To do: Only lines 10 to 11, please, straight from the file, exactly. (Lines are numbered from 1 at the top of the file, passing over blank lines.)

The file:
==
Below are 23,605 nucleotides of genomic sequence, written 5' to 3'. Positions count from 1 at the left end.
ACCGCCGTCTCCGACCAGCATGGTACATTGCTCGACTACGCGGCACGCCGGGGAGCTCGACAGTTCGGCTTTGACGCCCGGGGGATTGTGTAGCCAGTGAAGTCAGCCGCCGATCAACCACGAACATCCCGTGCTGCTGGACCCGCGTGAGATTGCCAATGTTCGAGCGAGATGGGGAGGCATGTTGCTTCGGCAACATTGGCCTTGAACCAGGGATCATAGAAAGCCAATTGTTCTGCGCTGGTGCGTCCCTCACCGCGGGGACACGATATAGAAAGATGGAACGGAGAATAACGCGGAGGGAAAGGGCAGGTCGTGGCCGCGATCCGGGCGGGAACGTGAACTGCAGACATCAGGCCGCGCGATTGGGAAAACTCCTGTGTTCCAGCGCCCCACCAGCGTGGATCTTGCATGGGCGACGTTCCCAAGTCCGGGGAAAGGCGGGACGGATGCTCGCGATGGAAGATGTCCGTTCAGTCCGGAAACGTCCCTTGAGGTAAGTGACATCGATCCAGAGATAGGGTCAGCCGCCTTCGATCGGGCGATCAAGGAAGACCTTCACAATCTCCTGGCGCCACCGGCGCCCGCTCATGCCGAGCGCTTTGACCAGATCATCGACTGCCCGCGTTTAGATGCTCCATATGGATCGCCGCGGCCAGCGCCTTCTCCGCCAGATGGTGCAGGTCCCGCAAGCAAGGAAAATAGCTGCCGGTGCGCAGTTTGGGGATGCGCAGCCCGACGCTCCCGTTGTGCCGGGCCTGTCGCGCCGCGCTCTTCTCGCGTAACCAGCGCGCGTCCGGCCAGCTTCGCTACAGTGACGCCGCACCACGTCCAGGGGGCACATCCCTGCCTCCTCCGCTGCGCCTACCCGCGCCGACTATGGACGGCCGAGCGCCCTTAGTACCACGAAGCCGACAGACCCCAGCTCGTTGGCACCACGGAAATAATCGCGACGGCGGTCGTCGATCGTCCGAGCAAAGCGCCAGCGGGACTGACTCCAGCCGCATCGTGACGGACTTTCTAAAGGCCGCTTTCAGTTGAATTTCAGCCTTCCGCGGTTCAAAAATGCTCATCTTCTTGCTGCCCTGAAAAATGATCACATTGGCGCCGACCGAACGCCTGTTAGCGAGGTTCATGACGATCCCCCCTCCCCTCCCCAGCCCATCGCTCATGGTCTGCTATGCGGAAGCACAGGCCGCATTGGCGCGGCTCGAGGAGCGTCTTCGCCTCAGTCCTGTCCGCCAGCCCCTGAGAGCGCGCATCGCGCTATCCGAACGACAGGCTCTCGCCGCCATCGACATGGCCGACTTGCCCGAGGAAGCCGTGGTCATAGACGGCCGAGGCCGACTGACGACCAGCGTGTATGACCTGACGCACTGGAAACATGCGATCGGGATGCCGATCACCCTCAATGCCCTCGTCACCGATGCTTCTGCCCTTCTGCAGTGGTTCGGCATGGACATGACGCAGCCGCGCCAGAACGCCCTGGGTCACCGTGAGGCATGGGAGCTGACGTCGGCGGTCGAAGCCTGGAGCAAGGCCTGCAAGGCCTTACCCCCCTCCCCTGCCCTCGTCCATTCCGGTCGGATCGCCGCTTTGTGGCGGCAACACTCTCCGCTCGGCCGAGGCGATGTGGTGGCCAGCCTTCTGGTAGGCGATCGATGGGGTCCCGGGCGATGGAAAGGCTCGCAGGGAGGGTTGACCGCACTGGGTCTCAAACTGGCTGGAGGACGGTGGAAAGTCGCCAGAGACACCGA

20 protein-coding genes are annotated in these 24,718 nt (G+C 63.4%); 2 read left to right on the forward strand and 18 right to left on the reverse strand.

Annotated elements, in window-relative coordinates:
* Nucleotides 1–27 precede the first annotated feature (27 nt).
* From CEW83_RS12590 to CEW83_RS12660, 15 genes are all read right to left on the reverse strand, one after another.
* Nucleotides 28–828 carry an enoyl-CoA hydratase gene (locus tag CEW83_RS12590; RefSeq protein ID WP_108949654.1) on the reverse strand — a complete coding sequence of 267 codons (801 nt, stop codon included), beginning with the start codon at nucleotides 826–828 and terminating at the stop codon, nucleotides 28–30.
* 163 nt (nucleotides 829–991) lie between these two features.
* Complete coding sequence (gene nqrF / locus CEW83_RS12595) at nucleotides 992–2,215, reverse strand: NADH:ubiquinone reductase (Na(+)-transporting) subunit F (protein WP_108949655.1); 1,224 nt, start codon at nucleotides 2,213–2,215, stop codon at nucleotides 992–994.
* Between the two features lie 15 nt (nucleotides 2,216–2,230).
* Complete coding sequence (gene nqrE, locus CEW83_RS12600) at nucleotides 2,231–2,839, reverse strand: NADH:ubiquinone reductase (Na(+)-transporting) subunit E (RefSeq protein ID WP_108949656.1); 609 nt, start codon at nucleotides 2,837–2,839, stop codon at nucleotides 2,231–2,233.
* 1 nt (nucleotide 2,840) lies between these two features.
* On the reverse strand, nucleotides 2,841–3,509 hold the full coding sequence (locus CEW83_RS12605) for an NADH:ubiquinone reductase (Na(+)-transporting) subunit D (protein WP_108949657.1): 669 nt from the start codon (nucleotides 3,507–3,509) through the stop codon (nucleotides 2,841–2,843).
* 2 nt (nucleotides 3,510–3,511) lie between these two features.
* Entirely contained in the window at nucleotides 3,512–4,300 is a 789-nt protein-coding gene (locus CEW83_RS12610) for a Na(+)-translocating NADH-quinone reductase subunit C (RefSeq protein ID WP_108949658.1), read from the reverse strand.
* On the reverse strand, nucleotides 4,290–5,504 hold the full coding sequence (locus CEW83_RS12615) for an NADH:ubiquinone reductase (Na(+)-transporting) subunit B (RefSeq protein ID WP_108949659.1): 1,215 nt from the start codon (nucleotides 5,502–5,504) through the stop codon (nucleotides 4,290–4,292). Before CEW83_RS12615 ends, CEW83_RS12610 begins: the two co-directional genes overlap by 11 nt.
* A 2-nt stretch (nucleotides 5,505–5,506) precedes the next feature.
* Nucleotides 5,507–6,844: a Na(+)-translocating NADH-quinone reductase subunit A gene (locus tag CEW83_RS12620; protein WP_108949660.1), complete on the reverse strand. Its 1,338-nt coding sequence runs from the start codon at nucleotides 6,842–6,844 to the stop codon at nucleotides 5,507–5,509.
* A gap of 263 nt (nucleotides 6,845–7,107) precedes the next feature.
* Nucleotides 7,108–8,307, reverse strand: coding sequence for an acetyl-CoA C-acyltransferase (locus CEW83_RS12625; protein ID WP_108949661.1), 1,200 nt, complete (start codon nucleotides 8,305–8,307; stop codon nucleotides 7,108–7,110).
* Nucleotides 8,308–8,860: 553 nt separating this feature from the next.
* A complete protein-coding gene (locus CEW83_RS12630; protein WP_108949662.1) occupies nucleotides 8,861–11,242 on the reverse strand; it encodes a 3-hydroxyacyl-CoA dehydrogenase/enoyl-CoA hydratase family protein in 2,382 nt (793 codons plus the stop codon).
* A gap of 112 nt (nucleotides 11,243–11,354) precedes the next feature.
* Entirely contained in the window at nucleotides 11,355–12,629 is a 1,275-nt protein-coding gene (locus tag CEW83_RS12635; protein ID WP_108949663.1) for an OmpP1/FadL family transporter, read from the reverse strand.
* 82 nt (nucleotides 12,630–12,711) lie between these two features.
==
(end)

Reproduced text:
* Between the two features lie 15 nt (nucleotides 2,216–2,230).
* Complete coding sequence (gene nqrE, locus CEW83_RS12600) at nucleotides 2,231–2,839, reverse strand: NADH:ubiquinone reductase (Na(+)-transporting) subunit E (RefSeq protein ID WP_108949656.1); 609 nt, start codon at nucleotides 2,837–2,839, stop codon at nucleotides 2,231–2,233.